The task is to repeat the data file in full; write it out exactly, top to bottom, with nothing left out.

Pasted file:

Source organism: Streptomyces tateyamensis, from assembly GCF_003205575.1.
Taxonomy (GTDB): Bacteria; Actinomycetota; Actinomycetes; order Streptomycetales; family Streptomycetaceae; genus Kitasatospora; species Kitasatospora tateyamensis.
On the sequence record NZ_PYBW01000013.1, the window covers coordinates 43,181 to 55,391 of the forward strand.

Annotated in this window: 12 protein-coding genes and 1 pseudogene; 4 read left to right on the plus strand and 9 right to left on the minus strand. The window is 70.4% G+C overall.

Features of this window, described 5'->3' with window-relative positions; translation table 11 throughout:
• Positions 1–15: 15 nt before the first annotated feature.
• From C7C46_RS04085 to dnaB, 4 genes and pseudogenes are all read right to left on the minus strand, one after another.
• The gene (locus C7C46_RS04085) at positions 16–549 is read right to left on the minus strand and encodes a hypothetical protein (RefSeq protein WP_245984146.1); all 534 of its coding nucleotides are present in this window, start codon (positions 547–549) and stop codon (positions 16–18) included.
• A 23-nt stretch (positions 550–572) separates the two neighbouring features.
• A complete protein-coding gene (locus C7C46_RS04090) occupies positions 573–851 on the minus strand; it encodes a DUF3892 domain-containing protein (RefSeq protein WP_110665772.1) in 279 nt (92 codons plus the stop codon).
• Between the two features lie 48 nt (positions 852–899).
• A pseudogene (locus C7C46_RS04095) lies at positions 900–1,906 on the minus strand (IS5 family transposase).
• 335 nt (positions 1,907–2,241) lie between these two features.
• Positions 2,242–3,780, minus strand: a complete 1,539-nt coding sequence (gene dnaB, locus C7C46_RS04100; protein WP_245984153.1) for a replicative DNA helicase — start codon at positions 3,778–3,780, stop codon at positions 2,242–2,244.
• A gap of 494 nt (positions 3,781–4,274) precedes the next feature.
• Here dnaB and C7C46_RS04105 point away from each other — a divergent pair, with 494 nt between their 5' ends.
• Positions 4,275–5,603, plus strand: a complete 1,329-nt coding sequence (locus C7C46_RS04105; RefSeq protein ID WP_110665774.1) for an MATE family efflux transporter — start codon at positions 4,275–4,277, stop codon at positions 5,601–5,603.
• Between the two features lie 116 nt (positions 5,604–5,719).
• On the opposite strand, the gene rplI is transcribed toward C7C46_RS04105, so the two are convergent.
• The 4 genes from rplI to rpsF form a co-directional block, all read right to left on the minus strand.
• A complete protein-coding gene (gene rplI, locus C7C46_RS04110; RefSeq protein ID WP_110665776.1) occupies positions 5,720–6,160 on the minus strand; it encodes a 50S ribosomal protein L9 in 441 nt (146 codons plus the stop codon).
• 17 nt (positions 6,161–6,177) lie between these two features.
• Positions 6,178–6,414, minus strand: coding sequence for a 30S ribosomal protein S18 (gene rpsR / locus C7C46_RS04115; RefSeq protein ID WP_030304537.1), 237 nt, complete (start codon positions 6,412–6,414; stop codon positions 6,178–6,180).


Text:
Source organism: Streptomyces tateyamensis, from assembly GCF_003205575.1.
Taxonomy (GTDB): Bacteria; Actinomycetota; Actinomycetes; order Streptomycetales; family Streptomycetaceae; genus Kitasatospora; species Kitasatospora tateyamensis.
On the sequence record NZ_PYBW01000013.1, the window covers coordinates 43,181 to 55,391 of the forward strand.

Annotated in this window: 12 protein-coding genes and 1 pseudogene; 4 read left to right on the plus strand and 9 right to left on the minus strand. The window is 70.4% G+C overall.

Features of this window, described 5'->3' with window-relative positions; translation table 11 throughout:
• Positions 1–15: 15 nt before the first annotated feature.
• From C7C46_RS04085 to dnaB, 4 genes and pseudogenes are all read right to left on the minus strand, one after another.
• The gene (locus C7C46_RS04085) at positions 16–549 is read right to left on the minus strand and encodes a hypothetical protein (RefSeq protein WP_245984146.1); all 534 of its coding nucleotides are present in this window, start codon (positions 547–549) and stop codon (positions 16–18) included.
• A 23-nt stretch (positions 550–572) separates the two neighbouring features.
• A complete protein-coding gene (locus C7C46_RS04090) occupies positions 573–851 on the minus strand; it encodes a DUF3892 domain-containing protein (RefSeq protein WP_110665772.1) in 279 nt (92 codons plus the stop codon).
• Between the two features lie 48 nt (positions 852–899).
• A pseudogene (locus C7C46_RS04095) lies at positions 900–1,906 on the minus strand (IS5 family transposase).
• 335 nt (positions 1,907–2,241) lie between these two features.
• Positions 2,242–3,780, minus strand: a complete 1,539-nt coding sequence (gene dnaB, locus C7C46_RS04100; protein WP_245984153.1) for a replicative DNA helicase — start codon at positions 3,778–3,780, stop codon at positions 2,242–2,244.
• A gap of 494 nt (positions 3,781–4,274) precedes the next feature.
• Here dnaB and C7C46_RS04105 point away from each other — a divergent pair, with 494 nt between their 5' ends.
• Positions 4,275–5,603, plus strand: a complete 1,329-nt coding sequence (locus C7C46_RS04105; RefSeq protein ID WP_110665774.1) for an MATE family efflux transporter — start codon at positions 4,275–4,277, stop codon at positions 5,601–5,603.
• Between the two features lie 116 nt (positions 5,604–5,719).
• On the opposite strand, the gene rplI is transcribed toward C7C46_RS04105, so the two are convergent.
• The 4 genes from rplI to rpsF form a co-directional block, all read right to left on the minus strand.
• A complete protein-coding gene (gene rplI, locus C7C46_RS04110; RefSeq protein ID WP_110665776.1) occupies positions 5,720–6,160 on the minus strand; it encodes a 50S ribosomal protein L9 in 441 nt (146 codons plus the stop codon).
• 17 nt (positions 6,161–6,177) lie between these two features.
• Positions 6,178–6,414, minus strand: coding sequence for a 30S ribosomal protein S18 (gene rpsR / locus C7C46_RS04115; RefSeq protein ID WP_030304537.1), 237 nt, complete (start codon positions 6,412–6,414; stop codon positions 6,178–6,180).